Stress keeps two thirds of UK working population awake at night
02 March 2017
A new report has revealed that one in four employees has taken time off work in the last year due to stress-related problems, a figure which has been described as an employee stress ‘time-bomb’.
The report, titled “Breaking the Cycle”, which has been published by health and wellbeing provider BHSF, warns that stress-related issues are having a major impact on workplace productivity and that almost half of employees feel unable to approach their employer about their problems.
Brian Hall, Managing Director of BHSF Employee Benefits, says:
“This report paints a devastating portrait of how professional and personal stress-triggers are directly leading to mental health issues and absenteeism on an unprecedented scale, which is, unfortunately, being chronically under-estimated by employers and is a potential time-bomb under workplace productivity.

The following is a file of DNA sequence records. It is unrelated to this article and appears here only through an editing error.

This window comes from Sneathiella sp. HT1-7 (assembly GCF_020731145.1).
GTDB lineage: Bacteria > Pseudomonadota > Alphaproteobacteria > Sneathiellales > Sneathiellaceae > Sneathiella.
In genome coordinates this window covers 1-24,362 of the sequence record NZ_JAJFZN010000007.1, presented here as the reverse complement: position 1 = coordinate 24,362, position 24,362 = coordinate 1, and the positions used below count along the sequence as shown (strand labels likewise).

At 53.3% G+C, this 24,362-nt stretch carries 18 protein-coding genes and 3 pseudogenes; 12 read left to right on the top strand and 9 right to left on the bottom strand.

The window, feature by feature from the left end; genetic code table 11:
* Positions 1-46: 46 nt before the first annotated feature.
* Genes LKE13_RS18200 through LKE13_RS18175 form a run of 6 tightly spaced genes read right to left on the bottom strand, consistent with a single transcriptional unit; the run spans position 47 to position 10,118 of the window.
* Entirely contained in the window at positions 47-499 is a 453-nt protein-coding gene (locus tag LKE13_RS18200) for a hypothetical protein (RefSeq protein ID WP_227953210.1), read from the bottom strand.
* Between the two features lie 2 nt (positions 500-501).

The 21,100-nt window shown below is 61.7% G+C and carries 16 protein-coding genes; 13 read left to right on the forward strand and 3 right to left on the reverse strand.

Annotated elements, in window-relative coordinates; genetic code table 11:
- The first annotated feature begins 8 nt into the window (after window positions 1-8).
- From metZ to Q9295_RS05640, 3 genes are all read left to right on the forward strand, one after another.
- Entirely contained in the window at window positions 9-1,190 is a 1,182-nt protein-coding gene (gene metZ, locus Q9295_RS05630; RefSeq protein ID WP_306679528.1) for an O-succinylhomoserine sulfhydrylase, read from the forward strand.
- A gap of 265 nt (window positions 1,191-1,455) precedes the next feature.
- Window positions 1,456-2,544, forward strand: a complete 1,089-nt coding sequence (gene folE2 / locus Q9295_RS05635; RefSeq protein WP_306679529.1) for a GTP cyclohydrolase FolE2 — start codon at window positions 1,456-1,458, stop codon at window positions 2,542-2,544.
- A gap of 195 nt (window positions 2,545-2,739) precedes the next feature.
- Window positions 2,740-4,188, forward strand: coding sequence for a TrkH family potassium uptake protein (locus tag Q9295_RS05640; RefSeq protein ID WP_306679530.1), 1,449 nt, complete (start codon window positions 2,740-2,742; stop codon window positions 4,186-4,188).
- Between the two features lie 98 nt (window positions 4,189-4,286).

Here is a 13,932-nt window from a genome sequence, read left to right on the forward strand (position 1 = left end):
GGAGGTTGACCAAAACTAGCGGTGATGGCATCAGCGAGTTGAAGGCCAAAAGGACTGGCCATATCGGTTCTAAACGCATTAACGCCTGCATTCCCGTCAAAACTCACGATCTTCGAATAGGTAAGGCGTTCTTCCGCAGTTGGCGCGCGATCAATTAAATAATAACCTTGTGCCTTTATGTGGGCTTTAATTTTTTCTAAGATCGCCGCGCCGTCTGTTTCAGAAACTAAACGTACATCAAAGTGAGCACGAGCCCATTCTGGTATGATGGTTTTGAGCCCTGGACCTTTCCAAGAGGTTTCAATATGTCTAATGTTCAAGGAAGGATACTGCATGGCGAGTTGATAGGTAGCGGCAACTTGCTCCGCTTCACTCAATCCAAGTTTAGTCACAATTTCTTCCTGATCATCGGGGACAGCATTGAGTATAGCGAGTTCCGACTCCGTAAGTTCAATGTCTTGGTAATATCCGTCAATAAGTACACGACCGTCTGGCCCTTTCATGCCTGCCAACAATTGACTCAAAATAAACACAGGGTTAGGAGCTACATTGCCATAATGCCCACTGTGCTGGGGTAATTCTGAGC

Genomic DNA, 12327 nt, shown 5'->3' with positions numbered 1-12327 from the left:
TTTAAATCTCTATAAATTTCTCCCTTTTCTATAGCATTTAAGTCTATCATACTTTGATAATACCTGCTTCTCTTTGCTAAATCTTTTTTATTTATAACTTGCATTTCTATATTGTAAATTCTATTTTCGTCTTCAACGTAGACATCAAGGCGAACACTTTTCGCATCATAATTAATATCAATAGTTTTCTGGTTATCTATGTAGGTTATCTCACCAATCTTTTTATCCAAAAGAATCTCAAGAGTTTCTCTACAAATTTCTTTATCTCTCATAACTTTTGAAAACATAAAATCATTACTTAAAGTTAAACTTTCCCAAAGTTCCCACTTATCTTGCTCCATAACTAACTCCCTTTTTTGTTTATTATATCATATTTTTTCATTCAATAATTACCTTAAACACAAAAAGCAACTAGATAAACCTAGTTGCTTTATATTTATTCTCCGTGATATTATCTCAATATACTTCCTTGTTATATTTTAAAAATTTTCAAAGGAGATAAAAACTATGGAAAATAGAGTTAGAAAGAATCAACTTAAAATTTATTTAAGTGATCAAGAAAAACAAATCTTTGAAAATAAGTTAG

Employees and their employers are caught in a vicious cycle, which begins with a gradual build-up of stress, both inside and outside work, leading onto job performance issues, absenteeism and ultimately long-term sick leave.”
The report highlights how productivity is being impacted when employees go into work, despite suffering from illness or mental health issues – this is otherwise referred to as ‘presenteeism’. In fact, nearly two thirds (63 percent) of the UK’s working population say that stress keeps them awake at night, leaving them physically and mentally unable to perform their duties.
What’s more, 58 percent have admitted going into work despite suffering from health or stress issues and over half of the working population admit that they feel pressure from their employer to quickly return to work in the event of illness.
However, the findings also demonstrate that the stigma of stress or mental health issues is still very much alive within the workplace. 53 percent of respondents admitted that they would not approach their employer with a mental health issue and only 17 percent of workers benefit from employer mental health initiatives.